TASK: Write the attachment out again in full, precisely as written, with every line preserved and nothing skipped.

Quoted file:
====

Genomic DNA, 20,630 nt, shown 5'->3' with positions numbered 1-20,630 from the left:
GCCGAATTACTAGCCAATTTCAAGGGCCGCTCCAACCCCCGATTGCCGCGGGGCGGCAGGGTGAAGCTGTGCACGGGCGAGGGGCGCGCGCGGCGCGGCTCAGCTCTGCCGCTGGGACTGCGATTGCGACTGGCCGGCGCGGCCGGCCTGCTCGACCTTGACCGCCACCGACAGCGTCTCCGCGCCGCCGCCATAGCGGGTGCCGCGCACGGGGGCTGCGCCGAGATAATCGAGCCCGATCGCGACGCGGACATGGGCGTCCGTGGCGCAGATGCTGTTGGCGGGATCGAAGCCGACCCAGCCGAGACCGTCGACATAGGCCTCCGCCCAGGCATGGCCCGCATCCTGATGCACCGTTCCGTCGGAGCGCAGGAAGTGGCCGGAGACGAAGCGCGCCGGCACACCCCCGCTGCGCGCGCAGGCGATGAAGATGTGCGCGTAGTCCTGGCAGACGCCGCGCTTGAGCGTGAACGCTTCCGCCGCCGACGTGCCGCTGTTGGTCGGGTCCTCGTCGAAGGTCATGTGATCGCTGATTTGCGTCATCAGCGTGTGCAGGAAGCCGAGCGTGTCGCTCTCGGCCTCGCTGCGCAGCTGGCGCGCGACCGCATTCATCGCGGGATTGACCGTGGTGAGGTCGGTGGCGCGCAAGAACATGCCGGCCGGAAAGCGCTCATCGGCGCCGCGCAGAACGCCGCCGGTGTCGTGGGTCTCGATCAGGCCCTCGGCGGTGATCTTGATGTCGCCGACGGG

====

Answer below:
Genomic DNA, 20,630 nt, shown 5'->3' with positions numbered 1-20,630 from the left:
GCCGAATTACTAGCCAATTTCAAGGGCCGCTCCAACCCCCGATTGCCGCGGGGCGGCAGGGTGAAGCTGTGCACGGGCGAGGGGCGCGCGCGGCGCGGCTCAGCTCTGCCGCTGGGACTGCGATTGCGACTGGCCGGCGCGGCCGGCCTGCTCGACCTTGACCGCCACCGACAGCGTCTCCGCGCCGCCGCCATAGCGGGTGCCGCGCACGGGGGCTGCGCCGAGATAATCGAGCCCGATCGCGACGCGGACATGGGCGTCCGTGGCGCAGATGCTGTTGGCGGGATCGAAGCCGACCCAGCCGAGACCGTCGACATAGGCCTCCGCCCAGGCATGGCCCGCATCCTGATGCACCGTTCCGTCGGAGCGCAGGAAGTGGCCGGAGACGAAGCGCGCCGGCACACCCCCGCTGCGCGCGCAGGCGATGAAGATGTGCGCGTAGTCCTGGCAGACGCCGCGCTTGAGCGTGAACGCTTCCGCCGCCGACGTGCCGCTGTTGGTCGGGTCCTCGTCGAAGGTCATGTGATCGCTGATTTGCGTCATCAGCGTGTGCAGGAAGCCGAGCGTGTCGCTCTCGGCCTCGCTGCGCAGCTGGCGCGCGACCGCATTCATCGCGGGATTGACCGTGGTGAGGTCGGTGGCGCGCAAGAACATGCCGGCCGGAAAGCGCTCATCGGCGCCGCGCAGAACGCCGCCGGTGTCGTGGGTCTCGATCAGGCCCTCGGCGGTGATCTTGATGTCGCCGACGGG